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Posted on Apr 2, 2019 in MASE in the News

NM has already done its share for the nuclear age

NM has already done its share for the nuclear age

Published March 23, 2019 Albuquerque Journal North   

New Mexico is poised to become the Nuclear Waste Dump State for the United States. Nuclear waste from nuclear weapons and waste from commercial nuclear power reactors are all heading to our state if we don’t fight back. 

There are efforts by the Energy Department to magically change the long-standing classifications of high-level nuclear waste in order to find cheaper ways to address legacy waste. The Waste Isolation Pilot Plant (WIPP) has worked to gain approval to change the way they measure the amount of waste allowed so they can bring even more transuranic waste to the facility. There are attempts to bring additional contaminants to WIPP that are outside of the original agreements made with the state. 

And now we face a new threat with the proposed Consolidated Interim Storage (CIS) site being planned for Eddy and Lea Counties to become the holding facility for high level nuclear waste from reactor sites across the United States for up to 120 years. 

Currently the Nuclear Waste Policy Act (NWPA) does not allow the private storage or ownership of high-level nuclear waste from commercial reactors. Unfortunately there is an effort to amend the NWPC to allow CIS of commercial waste until a permanent repository is established. 

The state of New Mexico has not conducted any serious environmental review of the project proposed by the Holtec Corporation. Some items raising red flags are listed below:

  • Holtec has no plan for repairing leaking canisters on-site or along the transport routes. They told the Nuclear Regulatory Commission (NRC) that they would return all leaking canisters back to the sender.
  • Transport by rail, barge, or highway across 38 states could begin without any uniform plans for accidents along the way.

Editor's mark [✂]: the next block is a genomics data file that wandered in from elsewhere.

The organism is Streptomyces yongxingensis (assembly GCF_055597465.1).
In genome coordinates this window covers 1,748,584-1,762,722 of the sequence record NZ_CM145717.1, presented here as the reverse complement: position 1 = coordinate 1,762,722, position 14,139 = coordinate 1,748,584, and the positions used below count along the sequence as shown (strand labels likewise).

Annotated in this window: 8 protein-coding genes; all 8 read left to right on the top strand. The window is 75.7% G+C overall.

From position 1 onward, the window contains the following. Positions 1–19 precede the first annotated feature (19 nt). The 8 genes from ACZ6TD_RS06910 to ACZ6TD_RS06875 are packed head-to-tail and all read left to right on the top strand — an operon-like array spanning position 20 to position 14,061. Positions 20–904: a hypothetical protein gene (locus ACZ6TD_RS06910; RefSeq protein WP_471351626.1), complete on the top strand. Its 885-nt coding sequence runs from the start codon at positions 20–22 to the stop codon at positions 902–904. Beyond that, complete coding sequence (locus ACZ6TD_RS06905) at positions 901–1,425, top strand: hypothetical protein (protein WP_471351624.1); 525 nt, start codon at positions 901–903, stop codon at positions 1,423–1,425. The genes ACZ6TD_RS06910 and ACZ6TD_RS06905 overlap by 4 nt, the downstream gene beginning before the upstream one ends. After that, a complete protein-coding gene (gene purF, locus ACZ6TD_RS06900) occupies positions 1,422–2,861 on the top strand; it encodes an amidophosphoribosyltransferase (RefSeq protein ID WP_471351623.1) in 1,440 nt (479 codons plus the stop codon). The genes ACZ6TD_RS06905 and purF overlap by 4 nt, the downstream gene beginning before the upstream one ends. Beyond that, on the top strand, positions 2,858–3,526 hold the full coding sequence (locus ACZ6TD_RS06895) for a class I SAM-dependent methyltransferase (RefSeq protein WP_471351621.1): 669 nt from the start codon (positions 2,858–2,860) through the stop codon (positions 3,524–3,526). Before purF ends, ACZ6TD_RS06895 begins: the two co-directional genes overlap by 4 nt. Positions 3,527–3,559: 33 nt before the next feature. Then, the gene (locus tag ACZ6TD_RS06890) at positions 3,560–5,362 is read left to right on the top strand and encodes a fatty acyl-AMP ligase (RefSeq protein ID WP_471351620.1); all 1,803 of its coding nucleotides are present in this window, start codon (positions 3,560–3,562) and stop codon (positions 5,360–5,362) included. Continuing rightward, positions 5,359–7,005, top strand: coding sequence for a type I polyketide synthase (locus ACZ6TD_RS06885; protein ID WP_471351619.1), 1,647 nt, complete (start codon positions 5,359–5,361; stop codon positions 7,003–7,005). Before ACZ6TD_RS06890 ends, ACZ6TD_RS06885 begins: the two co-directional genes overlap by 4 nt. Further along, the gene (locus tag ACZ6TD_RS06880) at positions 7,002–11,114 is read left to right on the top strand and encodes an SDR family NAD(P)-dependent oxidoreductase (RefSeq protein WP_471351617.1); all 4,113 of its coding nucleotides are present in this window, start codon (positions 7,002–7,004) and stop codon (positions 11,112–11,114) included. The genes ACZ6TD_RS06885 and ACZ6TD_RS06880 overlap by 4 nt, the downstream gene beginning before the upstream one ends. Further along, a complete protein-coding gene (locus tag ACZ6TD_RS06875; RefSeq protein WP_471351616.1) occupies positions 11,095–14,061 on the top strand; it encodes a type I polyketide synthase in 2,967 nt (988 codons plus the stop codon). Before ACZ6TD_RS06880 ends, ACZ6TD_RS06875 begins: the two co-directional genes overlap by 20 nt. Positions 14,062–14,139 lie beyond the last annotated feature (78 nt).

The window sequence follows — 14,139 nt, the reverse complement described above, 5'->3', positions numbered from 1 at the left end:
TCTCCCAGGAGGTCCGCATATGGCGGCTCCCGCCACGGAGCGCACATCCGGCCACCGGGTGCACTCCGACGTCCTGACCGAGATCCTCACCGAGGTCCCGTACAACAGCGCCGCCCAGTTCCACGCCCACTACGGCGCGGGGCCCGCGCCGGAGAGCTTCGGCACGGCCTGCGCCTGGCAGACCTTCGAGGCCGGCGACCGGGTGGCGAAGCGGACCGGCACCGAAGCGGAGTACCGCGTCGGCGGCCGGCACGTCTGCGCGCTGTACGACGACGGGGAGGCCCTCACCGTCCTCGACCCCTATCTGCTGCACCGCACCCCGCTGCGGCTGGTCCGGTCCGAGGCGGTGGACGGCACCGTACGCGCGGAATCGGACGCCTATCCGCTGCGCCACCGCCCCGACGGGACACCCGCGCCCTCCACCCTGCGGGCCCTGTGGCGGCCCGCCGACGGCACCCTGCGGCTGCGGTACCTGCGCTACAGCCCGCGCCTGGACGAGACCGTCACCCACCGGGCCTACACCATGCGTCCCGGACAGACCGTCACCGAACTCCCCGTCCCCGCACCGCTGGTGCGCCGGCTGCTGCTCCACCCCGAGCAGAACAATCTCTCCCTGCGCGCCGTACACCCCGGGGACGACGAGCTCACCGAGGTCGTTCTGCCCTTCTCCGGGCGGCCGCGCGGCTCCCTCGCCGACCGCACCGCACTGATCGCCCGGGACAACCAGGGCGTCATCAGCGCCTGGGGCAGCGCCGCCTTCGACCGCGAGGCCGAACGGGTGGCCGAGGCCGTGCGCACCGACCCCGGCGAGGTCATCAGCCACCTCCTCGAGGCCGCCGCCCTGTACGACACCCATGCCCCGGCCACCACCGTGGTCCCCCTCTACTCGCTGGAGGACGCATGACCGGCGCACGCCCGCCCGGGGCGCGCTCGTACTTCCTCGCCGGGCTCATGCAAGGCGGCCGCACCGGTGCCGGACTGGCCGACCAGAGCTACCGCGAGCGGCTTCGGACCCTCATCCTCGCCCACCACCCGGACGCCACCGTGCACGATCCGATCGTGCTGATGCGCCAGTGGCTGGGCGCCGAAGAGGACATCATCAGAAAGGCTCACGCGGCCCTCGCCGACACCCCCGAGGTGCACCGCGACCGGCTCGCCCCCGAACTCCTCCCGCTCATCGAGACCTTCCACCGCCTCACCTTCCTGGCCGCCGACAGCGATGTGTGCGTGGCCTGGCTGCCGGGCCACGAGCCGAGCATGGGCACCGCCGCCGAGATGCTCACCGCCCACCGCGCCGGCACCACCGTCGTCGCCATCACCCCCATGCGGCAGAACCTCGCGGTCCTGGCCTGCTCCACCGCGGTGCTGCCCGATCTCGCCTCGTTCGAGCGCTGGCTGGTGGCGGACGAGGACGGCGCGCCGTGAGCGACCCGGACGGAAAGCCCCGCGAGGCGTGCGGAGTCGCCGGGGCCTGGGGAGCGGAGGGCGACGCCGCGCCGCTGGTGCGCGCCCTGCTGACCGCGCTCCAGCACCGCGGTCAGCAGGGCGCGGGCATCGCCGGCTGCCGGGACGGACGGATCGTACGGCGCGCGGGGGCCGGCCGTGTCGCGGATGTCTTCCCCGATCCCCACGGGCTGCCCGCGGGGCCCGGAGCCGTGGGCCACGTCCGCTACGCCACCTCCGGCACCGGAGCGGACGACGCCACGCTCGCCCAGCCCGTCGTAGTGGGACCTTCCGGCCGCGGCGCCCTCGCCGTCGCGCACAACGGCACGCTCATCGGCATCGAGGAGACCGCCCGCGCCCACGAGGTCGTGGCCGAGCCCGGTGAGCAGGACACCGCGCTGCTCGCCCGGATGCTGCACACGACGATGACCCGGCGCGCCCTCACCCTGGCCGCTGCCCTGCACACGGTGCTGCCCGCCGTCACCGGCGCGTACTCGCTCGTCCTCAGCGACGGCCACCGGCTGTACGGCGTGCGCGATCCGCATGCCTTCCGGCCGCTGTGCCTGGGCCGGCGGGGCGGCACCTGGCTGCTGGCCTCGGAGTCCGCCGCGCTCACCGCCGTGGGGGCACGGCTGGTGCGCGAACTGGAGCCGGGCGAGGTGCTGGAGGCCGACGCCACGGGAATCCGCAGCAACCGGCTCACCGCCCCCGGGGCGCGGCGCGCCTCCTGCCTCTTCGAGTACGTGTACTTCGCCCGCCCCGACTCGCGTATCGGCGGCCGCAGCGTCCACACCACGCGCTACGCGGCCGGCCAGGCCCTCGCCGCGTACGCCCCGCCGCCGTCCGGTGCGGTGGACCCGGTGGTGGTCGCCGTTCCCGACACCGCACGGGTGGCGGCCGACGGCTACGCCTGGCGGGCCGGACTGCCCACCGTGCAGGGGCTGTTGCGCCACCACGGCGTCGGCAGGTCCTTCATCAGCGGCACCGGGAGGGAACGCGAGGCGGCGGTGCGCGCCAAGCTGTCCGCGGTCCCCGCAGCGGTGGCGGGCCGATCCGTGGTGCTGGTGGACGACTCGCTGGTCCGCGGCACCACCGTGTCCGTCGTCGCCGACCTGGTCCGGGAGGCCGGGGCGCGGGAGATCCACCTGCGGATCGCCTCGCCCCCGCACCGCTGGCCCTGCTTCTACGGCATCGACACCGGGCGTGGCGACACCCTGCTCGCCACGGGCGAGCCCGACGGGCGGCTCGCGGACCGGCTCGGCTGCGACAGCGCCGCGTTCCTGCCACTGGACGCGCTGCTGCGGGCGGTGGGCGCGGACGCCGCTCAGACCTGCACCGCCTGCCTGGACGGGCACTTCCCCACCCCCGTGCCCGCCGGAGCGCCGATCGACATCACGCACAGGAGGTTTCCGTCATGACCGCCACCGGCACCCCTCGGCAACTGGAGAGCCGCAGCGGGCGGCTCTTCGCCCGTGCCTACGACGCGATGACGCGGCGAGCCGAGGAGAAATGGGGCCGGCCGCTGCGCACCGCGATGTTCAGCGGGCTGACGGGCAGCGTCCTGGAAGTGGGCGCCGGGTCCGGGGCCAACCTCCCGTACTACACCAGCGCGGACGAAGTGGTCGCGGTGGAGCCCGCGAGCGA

• There is no plan to inspect or replace storage canisters that are damaged at the reactor sites or subjected to corrosive elements in the atmosphere or ground beneath them and it may not be safe to try.
  • No usable technology currently exists to monitor the spent fuel canisters once they have been emplaced in storage containers.
  • A privately-owned and operated enterprise cannot guarantee that there will be no safety lapses or releases over an accumulated licensing period of 120 years, or even during the first 20 years in above-ground storage.

Alternative remedies include storing the existing high level nuclear waste in sturdier thick-walled steel canisters that can be safely inspected for damage and repackaged and keep them at the reactor sites until a permanent repository is built. 

While checking on the lifespan of Holtec’s storage canisters, we found out that neither Holtec nor the NRC is willing to look at cask integrity beyond a 20-year licensing period. This is frightening news considering that untreated spent nuclear fuel must be isolated from air, water, and humans for hundreds of thousands of years. 

Damaged thin-walled canisters are already in place at nuclear reactor sites such as San Onofre in California, placing nearby residents and Pacific coastal communities at risk, not to mention accidental releases to ocean waters. Risking the possibility of more damage while removing them from their current storage site is unnecessary, and transporting these damaged containers to New Mexico magnifies the risks of accidental releases exponentially.

If cracked and leaking nuclear waste storage canisters are props for a bad dream, then the dream of safely storing high level nuclear waste forever in containers that can’t be inspected or replaced is a nightmare beyond proportion.  

Don’t Waste New Mexico. We’ve already done our share for the nuclear age. Quit producing more high-level nuclear waste until a permanent repository for this dangerous and long-lived waste is designated. States and communities selected to host the waste must give their consent before any of this hazardous material is moved from the site that produced it.


Susan Gordon, Multicultural Alliance for a Safe Environment

Linda Evers, Post 71 Uranium Workers Committee

Candace Head-Dylla, Bluewater Valley Downstream Alliance

Edith Hood, Red Water Pond Road Community Association

Petuuche Gilbert, Laguna Acoma Coalition for a Safe Environment

Larry King, Eastern Navajo Diné Against Uranium Mining

Download editorial here.